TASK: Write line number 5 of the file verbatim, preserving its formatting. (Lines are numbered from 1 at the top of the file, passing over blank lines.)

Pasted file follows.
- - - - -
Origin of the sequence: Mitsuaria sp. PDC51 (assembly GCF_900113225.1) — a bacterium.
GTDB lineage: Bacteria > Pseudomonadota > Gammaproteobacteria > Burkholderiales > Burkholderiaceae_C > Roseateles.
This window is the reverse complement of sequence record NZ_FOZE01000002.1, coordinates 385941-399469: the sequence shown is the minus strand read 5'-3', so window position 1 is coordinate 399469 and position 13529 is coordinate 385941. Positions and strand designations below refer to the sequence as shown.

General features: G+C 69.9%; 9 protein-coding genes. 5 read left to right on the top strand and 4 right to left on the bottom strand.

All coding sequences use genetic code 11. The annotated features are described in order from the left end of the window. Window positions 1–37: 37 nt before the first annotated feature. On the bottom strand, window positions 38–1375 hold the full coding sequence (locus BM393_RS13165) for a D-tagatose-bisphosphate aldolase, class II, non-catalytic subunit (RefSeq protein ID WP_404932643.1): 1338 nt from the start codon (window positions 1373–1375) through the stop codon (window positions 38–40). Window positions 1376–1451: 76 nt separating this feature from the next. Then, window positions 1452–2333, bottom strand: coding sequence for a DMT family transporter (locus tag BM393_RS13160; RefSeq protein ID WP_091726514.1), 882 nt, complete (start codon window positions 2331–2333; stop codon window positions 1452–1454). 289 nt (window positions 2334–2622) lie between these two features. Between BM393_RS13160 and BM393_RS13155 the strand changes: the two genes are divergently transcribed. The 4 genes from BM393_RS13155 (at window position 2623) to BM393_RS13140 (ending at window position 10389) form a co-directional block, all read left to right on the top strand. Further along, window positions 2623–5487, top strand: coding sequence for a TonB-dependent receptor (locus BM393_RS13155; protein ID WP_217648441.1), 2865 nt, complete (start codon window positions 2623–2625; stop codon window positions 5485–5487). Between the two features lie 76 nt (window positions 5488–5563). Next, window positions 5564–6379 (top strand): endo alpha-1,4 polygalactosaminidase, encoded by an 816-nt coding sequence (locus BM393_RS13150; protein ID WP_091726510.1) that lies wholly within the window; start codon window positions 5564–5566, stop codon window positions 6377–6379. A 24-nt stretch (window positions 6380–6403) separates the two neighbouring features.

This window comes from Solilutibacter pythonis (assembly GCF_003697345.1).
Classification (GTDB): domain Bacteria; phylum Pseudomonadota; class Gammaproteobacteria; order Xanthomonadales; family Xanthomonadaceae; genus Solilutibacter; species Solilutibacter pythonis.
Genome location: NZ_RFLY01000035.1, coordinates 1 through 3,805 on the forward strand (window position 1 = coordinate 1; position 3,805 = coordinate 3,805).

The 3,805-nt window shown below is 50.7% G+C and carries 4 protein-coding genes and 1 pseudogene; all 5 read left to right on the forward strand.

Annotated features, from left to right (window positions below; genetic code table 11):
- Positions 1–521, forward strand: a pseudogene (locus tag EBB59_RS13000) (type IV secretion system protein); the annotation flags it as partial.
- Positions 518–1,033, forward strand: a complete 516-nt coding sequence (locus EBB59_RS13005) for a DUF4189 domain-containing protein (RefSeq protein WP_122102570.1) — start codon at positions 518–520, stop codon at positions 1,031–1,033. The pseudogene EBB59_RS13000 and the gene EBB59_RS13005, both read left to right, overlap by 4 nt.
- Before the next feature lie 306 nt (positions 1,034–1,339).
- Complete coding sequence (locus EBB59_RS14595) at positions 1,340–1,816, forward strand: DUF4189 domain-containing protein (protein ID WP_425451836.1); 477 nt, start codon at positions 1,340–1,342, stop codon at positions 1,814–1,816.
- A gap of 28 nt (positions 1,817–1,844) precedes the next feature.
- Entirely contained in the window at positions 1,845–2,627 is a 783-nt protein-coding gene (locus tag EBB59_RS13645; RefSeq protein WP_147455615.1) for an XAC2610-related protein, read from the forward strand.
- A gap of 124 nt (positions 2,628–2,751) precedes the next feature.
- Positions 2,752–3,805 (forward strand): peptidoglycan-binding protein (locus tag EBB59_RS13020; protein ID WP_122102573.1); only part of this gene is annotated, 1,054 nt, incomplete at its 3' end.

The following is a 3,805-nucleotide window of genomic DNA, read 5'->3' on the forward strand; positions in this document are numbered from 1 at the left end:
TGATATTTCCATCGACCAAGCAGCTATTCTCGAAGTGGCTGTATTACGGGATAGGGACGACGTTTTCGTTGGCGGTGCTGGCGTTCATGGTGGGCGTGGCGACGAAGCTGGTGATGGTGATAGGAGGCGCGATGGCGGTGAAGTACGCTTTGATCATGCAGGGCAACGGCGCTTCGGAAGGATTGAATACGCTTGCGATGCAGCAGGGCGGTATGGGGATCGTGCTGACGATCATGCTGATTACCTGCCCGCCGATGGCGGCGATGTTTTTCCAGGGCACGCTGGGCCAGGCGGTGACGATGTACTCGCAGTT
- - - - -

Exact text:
All coding sequences use genetic code 11. The annotated features are described in order from the left end of the window. Window positions 1–37: 37 nt before the first annotated feature. On the bottom strand, window positions 38–1375 hold the full coding sequence (locus BM393_RS13165) for a D-tagatose-bisphosphate aldolase, class II, non-catalytic subunit (RefSeq protein ID WP_404932643.1): 1338 nt from the start codon (window positions 1373–1375) through the stop codon (window positions 38–40). Window positions 1376–1451: 76 nt separating this feature from the next. Then, window positions 1452–2333, bottom strand: coding sequence for a DMT family transporter (locus tag BM393_RS13160; RefSeq protein ID WP_091726514.1), 882 nt, complete (start codon window positions 2331–2333; stop codon window positions 1452–1454). 289 nt (window positions 2334–2622) lie between these two features. Between BM393_RS13160 and BM393_RS13155 the strand changes: the two genes are divergently transcribed. The 4 genes from BM393_RS13155 (at window position 2623) to BM393_RS13140 (ending at window position 10389) form a co-directional block, all read left to right on the top strand. Further along, window positions 2623–5487, top strand: coding sequence for a TonB-dependent receptor (locus BM393_RS13155; protein ID WP_217648441.1), 2865 nt, complete (start codon window positions 2623–2625; stop codon window positions 5485–5487). Between the two features lie 76 nt (window positions 5488–5563). Next, window positions 5564–6379 (top strand): endo alpha-1,4 polygalactosaminidase, encoded by an 816-nt coding sequence (locus BM393_RS13150; protein ID WP_091726510.1) that lies wholly within the window; start codon window positions 5564–5566, stop codon window positions 6377–6379. A 24-nt stretch (window positions 6380–6403) separates the two neighbouring features.